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Category contains 2 blog entries contributed to teamblogs

Posted by on in Other Addictions

Gender identity describes an internal sense of whether one is male or female. When an individual is transgender, this feeling doesn't match their actual sex.  Their body is male or female, but inside they feel that they are really the opposite sex.  Many people feel "trapped" in the wrong body.

This feeling of being different may begin early in life. Many adults who are transgender remember noticing a difference as children between what their bodies looked like on the outside and what they felt on the inside. Other transgender people make this discovery as adults. Some individuals decide to make changes like surgery or hormones to alter their body. These changes are described as "transsexual." 

It is also important to distinguish that some individuals use makeup, haircuts, or clothing styles to look like members of the other gender. Cross-dressing is not the same thing as being transgender. Cross-dressers may be heterosexual, homosexual, or bisexual.

 Stigma, Shame, Discrimination and Fear Cause Many Stressors:

For both the transgender and the gay, lesbian and bi-sexual population, feeling isolated, different, odd, weird and sad can lead to depression.  In some cases depression can lead to suicide.  Transgender teens are especially susceptible to depression, suicide and suicide attempts. It is also important to address discrimination, fear, rejection, confusion and bullying.  Transgender individuals may experience people who are discriminatory due to lack of information, biases and ignorance.  Unfortunately, encounters can add to an already existing feeling of self-hatred, low esteem or depression.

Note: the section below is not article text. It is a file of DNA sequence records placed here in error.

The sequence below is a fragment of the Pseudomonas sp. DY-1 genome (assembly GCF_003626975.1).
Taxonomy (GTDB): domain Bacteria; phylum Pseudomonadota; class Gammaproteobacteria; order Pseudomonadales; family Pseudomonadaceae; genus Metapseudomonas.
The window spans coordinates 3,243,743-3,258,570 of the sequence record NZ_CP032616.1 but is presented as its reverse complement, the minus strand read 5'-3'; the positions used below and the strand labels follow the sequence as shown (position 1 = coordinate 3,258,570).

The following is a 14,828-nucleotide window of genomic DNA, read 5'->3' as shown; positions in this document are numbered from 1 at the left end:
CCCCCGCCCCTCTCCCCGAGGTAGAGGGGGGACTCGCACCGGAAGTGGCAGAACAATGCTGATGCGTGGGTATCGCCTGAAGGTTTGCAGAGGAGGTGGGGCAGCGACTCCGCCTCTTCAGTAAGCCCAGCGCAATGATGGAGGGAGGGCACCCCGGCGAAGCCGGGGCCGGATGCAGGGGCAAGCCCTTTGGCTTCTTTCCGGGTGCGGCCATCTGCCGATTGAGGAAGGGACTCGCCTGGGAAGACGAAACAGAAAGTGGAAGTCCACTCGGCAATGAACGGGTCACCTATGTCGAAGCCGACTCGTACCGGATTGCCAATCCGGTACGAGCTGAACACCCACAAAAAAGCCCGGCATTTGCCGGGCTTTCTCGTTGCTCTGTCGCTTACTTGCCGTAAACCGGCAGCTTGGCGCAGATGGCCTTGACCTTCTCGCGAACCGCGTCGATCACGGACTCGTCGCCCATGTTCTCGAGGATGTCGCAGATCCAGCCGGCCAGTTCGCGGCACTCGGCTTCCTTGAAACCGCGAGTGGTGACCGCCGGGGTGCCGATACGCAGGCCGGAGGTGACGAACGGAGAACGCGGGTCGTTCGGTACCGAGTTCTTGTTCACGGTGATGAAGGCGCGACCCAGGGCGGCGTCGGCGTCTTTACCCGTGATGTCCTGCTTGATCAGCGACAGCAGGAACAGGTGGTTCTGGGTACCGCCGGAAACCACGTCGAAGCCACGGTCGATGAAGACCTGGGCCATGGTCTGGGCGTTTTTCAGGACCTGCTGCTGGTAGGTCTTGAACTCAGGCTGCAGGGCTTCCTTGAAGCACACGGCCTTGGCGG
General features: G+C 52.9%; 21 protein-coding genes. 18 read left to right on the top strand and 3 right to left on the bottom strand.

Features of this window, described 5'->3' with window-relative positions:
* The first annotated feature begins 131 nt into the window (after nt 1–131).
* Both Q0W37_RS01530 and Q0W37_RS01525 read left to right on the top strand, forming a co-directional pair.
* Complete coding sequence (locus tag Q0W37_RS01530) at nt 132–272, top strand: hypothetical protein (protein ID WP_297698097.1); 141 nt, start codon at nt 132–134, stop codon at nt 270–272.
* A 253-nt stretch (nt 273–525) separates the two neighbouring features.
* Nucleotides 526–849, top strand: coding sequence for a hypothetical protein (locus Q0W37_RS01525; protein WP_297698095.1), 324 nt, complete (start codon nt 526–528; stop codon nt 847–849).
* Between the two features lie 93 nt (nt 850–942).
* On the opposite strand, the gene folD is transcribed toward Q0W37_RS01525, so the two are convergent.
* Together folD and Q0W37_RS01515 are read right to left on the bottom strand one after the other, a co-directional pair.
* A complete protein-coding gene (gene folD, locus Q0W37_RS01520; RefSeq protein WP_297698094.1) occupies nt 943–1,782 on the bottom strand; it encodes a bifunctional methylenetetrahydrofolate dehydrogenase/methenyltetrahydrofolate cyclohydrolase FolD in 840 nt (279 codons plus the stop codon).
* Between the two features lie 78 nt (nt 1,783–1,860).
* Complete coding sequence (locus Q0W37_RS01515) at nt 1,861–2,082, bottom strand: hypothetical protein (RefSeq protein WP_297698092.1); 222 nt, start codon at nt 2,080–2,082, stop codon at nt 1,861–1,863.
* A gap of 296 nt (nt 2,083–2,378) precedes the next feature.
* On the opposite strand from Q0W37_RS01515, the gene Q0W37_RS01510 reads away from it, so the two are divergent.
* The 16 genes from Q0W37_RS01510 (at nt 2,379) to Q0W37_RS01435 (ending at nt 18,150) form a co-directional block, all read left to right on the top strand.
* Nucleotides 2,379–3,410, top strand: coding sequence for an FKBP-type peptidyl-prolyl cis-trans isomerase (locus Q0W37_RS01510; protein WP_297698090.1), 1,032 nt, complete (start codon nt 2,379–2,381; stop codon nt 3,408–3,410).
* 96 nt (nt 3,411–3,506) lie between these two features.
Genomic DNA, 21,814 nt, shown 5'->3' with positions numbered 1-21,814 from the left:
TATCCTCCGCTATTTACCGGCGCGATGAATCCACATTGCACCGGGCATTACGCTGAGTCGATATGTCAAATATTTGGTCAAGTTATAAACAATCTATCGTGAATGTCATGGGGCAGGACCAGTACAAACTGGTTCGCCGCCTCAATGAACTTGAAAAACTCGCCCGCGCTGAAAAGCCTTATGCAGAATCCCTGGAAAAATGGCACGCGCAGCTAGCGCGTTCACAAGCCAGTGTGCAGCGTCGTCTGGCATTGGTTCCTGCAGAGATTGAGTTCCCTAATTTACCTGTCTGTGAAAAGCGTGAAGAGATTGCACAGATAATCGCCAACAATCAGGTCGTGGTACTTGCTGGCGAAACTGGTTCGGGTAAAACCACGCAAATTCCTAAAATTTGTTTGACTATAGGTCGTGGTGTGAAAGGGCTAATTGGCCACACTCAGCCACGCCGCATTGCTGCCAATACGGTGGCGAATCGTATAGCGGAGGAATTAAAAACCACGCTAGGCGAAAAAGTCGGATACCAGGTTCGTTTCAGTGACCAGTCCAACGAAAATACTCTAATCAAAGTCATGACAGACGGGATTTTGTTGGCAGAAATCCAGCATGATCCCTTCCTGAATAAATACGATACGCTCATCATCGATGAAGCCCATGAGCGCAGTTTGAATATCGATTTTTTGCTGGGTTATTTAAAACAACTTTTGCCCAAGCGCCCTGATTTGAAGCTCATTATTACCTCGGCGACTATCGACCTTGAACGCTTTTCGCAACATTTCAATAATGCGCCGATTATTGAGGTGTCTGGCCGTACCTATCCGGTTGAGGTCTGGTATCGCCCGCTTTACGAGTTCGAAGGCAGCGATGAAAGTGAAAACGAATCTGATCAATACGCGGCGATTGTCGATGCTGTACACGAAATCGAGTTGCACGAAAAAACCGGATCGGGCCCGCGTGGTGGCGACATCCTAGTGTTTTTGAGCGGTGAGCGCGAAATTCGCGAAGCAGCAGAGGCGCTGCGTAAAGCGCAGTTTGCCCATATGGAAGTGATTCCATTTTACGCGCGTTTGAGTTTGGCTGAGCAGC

Conversely, there are many supporters too.  Additionally, there are thousands of people who share the same transgender and gay or lesbian status.  They have experienced and even have learned to cope with the same problems, emotions and insecurities.  These are the people to seek out and learn from!  Below are some supportive suggestions for compassionate and understanding assistance:

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Posted by on in Other Addictions

Marcy Dater Weiss, Ph.D, LCSW, CEAP,CAP, SAP is a graduate of University of Central Florida. As a licensed therapist she works in private practice in West Palm Beach and Delray Beach. She has worked extensively with clients with addictions, sexual abuse, depression and anxiety as well as anger management and family issues.

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Posted by on in Other Addictions

We are all addicts. This is true whether we've ever touched, heroin, alcohol, tobacco, cocaine or any other substances associated with addiction. The human ego spends its time clinging to comfortable, familiar and pleasant experience. It also flees from uncomfortable and unpleasant experience.

An extreme example of the latter is buried traumatic memories in the case of warfare or rape. While in some cases this is a healthy process, it mainly amounts to addiction.